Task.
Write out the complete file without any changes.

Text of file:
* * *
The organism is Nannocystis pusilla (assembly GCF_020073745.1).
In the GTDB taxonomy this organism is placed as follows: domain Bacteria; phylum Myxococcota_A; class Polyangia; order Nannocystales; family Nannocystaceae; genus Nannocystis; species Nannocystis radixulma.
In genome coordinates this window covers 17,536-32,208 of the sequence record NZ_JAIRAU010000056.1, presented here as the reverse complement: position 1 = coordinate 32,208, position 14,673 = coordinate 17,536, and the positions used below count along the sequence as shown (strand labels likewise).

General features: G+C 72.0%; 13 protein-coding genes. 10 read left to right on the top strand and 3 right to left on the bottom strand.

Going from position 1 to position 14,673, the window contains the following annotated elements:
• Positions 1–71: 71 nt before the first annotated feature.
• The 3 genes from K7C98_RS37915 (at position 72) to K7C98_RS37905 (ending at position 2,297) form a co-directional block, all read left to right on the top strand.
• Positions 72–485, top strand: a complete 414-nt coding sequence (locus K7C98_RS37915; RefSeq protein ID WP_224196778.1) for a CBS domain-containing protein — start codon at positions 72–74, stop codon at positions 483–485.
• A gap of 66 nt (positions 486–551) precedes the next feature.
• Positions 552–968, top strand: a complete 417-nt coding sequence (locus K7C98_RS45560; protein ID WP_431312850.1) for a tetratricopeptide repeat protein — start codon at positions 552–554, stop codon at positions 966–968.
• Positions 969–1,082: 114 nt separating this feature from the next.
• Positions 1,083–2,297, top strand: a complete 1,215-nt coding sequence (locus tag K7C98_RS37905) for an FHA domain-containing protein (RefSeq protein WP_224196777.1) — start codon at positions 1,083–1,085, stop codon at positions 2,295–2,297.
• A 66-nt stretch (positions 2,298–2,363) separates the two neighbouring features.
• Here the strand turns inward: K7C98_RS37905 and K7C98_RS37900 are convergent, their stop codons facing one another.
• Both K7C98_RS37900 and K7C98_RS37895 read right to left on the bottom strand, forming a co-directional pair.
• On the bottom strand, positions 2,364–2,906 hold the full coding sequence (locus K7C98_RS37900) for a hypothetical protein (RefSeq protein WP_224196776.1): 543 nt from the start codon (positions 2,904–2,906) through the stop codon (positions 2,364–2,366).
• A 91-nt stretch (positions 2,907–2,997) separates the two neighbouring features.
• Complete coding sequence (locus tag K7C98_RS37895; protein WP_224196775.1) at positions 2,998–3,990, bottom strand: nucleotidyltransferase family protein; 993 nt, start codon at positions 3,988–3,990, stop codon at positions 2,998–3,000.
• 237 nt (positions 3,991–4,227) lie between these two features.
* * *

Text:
The organism is Nannocystis pusilla (assembly GCF_020073745.1).
In the GTDB taxonomy this organism is placed as follows: domain Bacteria; phylum Myxococcota_A; class Polyangia; order Nannocystales; family Nannocystaceae; genus Nannocystis; species Nannocystis radixulma.
In genome coordinates this window covers 17,536-32,208 of the sequence record NZ_JAIRAU010000056.1, presented here as the reverse complement: position 1 = coordinate 32,208, position 14,673 = coordinate 17,536, and the positions used below count along the sequence as shown (strand labels likewise).

General features: G+C 72.0%; 13 protein-coding genes. 10 read left to right on the top strand and 3 right to left on the bottom strand.

Going from position 1 to position 14,673, the window contains the following annotated elements:
• Positions 1–71: 71 nt before the first annotated feature.
• The 3 genes from K7C98_RS37915 (at position 72) to K7C98_RS37905 (ending at position 2,297) form a co-directional block, all read left to right on the top strand.
• Positions 72–485, top strand: a complete 414-nt coding sequence (locus K7C98_RS37915; RefSeq protein ID WP_224196778.1) for a CBS domain-containing protein — start codon at positions 72–74, stop codon at positions 483–485.
• A gap of 66 nt (positions 486–551) precedes the next feature.
• Positions 552–968, top strand: a complete 417-nt coding sequence (locus K7C98_RS45560; protein ID WP_431312850.1) for a tetratricopeptide repeat protein — start codon at positions 552–554, stop codon at positions 966–968.
• Positions 969–1,082: 114 nt separating this feature from the next.
• Positions 1,083–2,297, top strand: a complete 1,215-nt coding sequence (locus tag K7C98_RS37905) for an FHA domain-containing protein (RefSeq protein WP_224196777.1) — start codon at positions 1,083–1,085, stop codon at positions 2,295–2,297.
• A 66-nt stretch (positions 2,298–2,363) separates the two neighbouring features.
• Here the strand turns inward: K7C98_RS37905 and K7C98_RS37900 are convergent, their stop codons facing one another.
• Both K7C98_RS37900 and K7C98_RS37895 read right to left on the bottom strand, forming a co-directional pair.
• On the bottom strand, positions 2,364–2,906 hold the full coding sequence (locus K7C98_RS37900) for a hypothetical protein (RefSeq protein WP_224196776.1): 543 nt from the start codon (positions 2,904–2,906) through the stop codon (positions 2,364–2,366).
• A 91-nt stretch (positions 2,907–2,997) separates the two neighbouring features.
• Complete coding sequence (locus tag K7C98_RS37895; protein WP_224196775.1) at positions 2,998–3,990, bottom strand: nucleotidyltransferase family protein; 993 nt, start codon at positions 3,988–3,990, stop codon at positions 2,998–3,000.
• 237 nt (positions 3,991–4,227) lie between these two features.